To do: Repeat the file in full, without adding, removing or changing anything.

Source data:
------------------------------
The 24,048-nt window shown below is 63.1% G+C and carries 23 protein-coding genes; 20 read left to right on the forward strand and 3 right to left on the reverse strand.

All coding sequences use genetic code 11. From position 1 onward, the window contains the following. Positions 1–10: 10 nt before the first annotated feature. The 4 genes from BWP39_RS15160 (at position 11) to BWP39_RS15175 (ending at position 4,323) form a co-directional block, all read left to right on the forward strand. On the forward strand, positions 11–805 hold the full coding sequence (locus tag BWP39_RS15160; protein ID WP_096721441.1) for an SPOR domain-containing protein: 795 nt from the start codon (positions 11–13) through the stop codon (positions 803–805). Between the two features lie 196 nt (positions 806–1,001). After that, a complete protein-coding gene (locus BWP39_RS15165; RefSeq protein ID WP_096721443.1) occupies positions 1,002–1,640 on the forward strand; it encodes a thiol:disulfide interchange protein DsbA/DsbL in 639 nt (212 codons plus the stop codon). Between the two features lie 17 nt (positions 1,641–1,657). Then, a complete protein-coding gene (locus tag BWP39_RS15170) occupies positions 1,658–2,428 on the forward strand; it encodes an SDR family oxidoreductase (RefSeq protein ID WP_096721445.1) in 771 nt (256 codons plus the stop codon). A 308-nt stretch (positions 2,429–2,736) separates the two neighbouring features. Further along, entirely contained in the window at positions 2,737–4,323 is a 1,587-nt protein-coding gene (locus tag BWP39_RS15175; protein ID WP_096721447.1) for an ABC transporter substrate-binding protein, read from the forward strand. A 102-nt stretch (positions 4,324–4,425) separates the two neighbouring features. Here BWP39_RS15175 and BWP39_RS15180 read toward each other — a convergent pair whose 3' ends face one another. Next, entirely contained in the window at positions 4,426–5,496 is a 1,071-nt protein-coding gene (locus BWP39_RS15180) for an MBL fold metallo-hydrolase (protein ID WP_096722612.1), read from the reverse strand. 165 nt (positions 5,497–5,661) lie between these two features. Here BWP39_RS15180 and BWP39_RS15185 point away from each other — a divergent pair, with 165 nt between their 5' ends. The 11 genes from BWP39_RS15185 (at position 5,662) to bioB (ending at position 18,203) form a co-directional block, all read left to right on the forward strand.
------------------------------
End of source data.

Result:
The 24,048-nt window shown below is 63.1% G+C and carries 23 protein-coding genes; 20 read left to right on the forward strand and 3 right to left on the reverse strand.

All coding sequences use genetic code 11. From position 1 onward, the window contains the following. Positions 1–10: 10 nt before the first annotated feature. The 4 genes from BWP39_RS15160 (at position 11) to BWP39_RS15175 (ending at position 4,323) form a co-directional block, all read left to right on the forward strand. On the forward strand, positions 11–805 hold the full coding sequence (locus tag BWP39_RS15160; protein ID WP_096721441.1) for an SPOR domain-containing protein: 795 nt from the start codon (positions 11–13) through the stop codon (positions 803–805). Between the two features lie 196 nt (positions 806–1,001). After that, a complete protein-coding gene (locus BWP39_RS15165; RefSeq protein ID WP_096721443.1) occupies positions 1,002–1,640 on the forward strand; it encodes a thiol:disulfide interchange protein DsbA/DsbL in 639 nt (212 codons plus the stop codon). Between the two features lie 17 nt (positions 1,641–1,657). Then, a complete protein-coding gene (locus tag BWP39_RS15170) occupies positions 1,658–2,428 on the forward strand; it encodes an SDR family oxidoreductase (RefSeq protein ID WP_096721445.1) in 771 nt (256 codons plus the stop codon). A 308-nt stretch (positions 2,429–2,736) separates the two neighbouring features. Further along, entirely contained in the window at positions 2,737–4,323 is a 1,587-nt protein-coding gene (locus tag BWP39_RS15175; protein ID WP_096721447.1) for an ABC transporter substrate-binding protein, read from the forward strand. A 102-nt stretch (positions 4,324–4,425) separates the two neighbouring features. Here BWP39_RS15175 and BWP39_RS15180 read toward each other — a convergent pair whose 3' ends face one another. Next, entirely contained in the window at positions 4,426–5,496 is a 1,071-nt protein-coding gene (locus BWP39_RS15180) for an MBL fold metallo-hydrolase (protein ID WP_096722612.1), read from the reverse strand. 165 nt (positions 5,497–5,661) lie between these two features. Here BWP39_RS15180 and BWP39_RS15185 point away from each other — a divergent pair, with 165 nt between their 5' ends. The 11 genes from BWP39_RS15185 (at position 5,662) to bioB (ending at position 18,203) form a co-directional block, all read left to right on the forward strand.